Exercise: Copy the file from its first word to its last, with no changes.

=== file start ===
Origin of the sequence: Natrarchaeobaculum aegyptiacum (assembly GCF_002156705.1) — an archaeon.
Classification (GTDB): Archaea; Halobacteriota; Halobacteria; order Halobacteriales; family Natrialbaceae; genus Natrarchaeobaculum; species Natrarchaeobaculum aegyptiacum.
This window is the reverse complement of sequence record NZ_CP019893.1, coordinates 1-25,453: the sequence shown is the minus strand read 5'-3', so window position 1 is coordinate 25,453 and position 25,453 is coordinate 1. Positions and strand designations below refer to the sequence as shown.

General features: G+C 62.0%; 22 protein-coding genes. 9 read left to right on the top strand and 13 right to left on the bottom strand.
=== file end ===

Origin of the sequence: Natrarchaeobaculum aegyptiacum (assembly GCF_002156705.1) — an archaeon.
Classification (GTDB): Archaea; Halobacteriota; Halobacteria; order Halobacteriales; family Natrialbaceae; genus Natrarchaeobaculum; species Natrarchaeobaculum aegyptiacum.
This window is the reverse complement of sequence record NZ_CP019893.1, coordinates 1-25,453: the sequence shown is the minus strand read 5'-3', so window position 1 is coordinate 25,453 and position 25,453 is coordinate 1. Positions and strand designations below refer to the sequence as shown.

General features: G+C 62.0%; 22 protein-coding genes. 9 read left to right on the top strand and 13 right to left on the bottom strand.